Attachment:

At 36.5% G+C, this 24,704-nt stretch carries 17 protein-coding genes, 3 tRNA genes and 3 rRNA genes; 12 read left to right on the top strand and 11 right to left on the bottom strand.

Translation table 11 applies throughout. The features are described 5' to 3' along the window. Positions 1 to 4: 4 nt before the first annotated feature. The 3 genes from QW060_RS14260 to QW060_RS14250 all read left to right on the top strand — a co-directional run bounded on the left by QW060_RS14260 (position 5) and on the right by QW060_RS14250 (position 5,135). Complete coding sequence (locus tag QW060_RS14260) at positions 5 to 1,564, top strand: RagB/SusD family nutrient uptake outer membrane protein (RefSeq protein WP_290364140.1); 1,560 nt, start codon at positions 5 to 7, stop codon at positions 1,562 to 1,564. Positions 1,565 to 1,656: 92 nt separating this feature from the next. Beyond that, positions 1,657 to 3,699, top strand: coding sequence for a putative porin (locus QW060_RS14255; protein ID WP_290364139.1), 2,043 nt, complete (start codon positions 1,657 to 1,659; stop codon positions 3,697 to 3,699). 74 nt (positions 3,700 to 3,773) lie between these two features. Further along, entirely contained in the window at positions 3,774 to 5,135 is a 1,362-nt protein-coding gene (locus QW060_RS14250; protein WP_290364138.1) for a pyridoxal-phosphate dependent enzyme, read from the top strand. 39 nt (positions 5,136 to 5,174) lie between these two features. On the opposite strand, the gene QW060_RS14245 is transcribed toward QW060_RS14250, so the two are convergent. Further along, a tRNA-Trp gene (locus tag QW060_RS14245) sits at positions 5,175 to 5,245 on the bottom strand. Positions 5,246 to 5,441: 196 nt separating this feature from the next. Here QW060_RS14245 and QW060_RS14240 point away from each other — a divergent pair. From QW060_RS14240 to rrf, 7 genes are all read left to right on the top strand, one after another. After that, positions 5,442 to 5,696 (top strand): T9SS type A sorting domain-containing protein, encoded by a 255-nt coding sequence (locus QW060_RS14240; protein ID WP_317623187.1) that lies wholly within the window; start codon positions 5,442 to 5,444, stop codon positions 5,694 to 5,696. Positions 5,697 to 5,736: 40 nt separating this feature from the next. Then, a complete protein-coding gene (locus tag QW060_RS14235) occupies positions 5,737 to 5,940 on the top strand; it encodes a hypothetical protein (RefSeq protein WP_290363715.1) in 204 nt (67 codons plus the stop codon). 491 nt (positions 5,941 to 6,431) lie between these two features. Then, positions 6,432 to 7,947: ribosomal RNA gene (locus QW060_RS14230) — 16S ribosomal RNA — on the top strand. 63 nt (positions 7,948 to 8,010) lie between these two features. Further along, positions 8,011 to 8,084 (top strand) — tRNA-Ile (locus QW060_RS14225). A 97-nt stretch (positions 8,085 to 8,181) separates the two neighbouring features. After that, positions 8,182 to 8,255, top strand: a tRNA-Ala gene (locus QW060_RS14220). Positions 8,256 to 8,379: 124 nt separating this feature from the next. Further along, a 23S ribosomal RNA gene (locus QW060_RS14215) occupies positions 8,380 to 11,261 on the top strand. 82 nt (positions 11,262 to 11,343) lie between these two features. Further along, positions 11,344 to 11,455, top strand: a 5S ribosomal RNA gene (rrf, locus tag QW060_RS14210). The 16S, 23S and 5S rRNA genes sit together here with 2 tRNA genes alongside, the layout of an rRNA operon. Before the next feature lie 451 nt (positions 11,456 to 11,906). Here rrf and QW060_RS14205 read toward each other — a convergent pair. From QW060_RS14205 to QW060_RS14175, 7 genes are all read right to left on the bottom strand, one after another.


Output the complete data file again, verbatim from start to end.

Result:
At 36.5% G+C, this 24,704-nt stretch carries 17 protein-coding genes, 3 tRNA genes and 3 rRNA genes; 12 read left to right on the top strand and 11 right to left on the bottom strand.

Translation table 11 applies throughout. The features are described 5' to 3' along the window. Positions 1 to 4: 4 nt before the first annotated feature. The 3 genes from QW060_RS14260 to QW060_RS14250 all read left to right on the top strand — a co-directional run bounded on the left by QW060_RS14260 (position 5) and on the right by QW060_RS14250 (position 5,135). Complete coding sequence (locus tag QW060_RS14260) at positions 5 to 1,564, top strand: RagB/SusD family nutrient uptake outer membrane protein (RefSeq protein WP_290364140.1); 1,560 nt, start codon at positions 5 to 7, stop codon at positions 1,562 to 1,564. Positions 1,565 to 1,656: 92 nt separating this feature from the next. Beyond that, positions 1,657 to 3,699, top strand: coding sequence for a putative porin (locus QW060_RS14255; protein ID WP_290364139.1), 2,043 nt, complete (start codon positions 1,657 to 1,659; stop codon positions 3,697 to 3,699). 74 nt (positions 3,700 to 3,773) lie between these two features. Further along, entirely contained in the window at positions 3,774 to 5,135 is a 1,362-nt protein-coding gene (locus QW060_RS14250; protein WP_290364138.1) for a pyridoxal-phosphate dependent enzyme, read from the top strand. 39 nt (positions 5,136 to 5,174) lie between these two features. On the opposite strand, the gene QW060_RS14245 is transcribed toward QW060_RS14250, so the two are convergent. Further along, a tRNA-Trp gene (locus tag QW060_RS14245) sits at positions 5,175 to 5,245 on the bottom strand. Positions 5,246 to 5,441: 196 nt separating this feature from the next. Here QW060_RS14245 and QW060_RS14240 point away from each other — a divergent pair. From QW060_RS14240 to rrf, 7 genes are all read left to right on the top strand, one after another. After that, positions 5,442 to 5,696 (top strand): T9SS type A sorting domain-containing protein, encoded by a 255-nt coding sequence (locus QW060_RS14240; protein ID WP_317623187.1) that lies wholly within the window; start codon positions 5,442 to 5,444, stop codon positions 5,694 to 5,696. Positions 5,697 to 5,736: 40 nt separating this feature from the next. Then, a complete protein-coding gene (locus tag QW060_RS14235) occupies positions 5,737 to 5,940 on the top strand; it encodes a hypothetical protein (RefSeq protein WP_290363715.1) in 204 nt (67 codons plus the stop codon). 491 nt (positions 5,941 to 6,431) lie between these two features. Then, positions 6,432 to 7,947: ribosomal RNA gene (locus QW060_RS14230) — 16S ribosomal RNA — on the top strand. 63 nt (positions 7,948 to 8,010) lie between these two features. Further along, positions 8,011 to 8,084 (top strand) — tRNA-Ile (locus QW060_RS14225). A 97-nt stretch (positions 8,085 to 8,181) separates the two neighbouring features. After that, positions 8,182 to 8,255, top strand: a tRNA-Ala gene (locus QW060_RS14220). Positions 8,256 to 8,379: 124 nt separating this feature from the next. Further along, a 23S ribosomal RNA gene (locus QW060_RS14215) occupies positions 8,380 to 11,261 on the top strand. 82 nt (positions 11,262 to 11,343) lie between these two features. Further along, positions 11,344 to 11,455, top strand: a 5S ribosomal RNA gene (rrf, locus tag QW060_RS14210). The 16S, 23S and 5S rRNA genes sit together here with 2 tRNA genes alongside, the layout of an rRNA operon. Before the next feature lie 451 nt (positions 11,456 to 11,906). Here rrf and QW060_RS14205 read toward each other — a convergent pair. From QW060_RS14205 to QW060_RS14175, 7 genes are all read right to left on the bottom strand, one after another.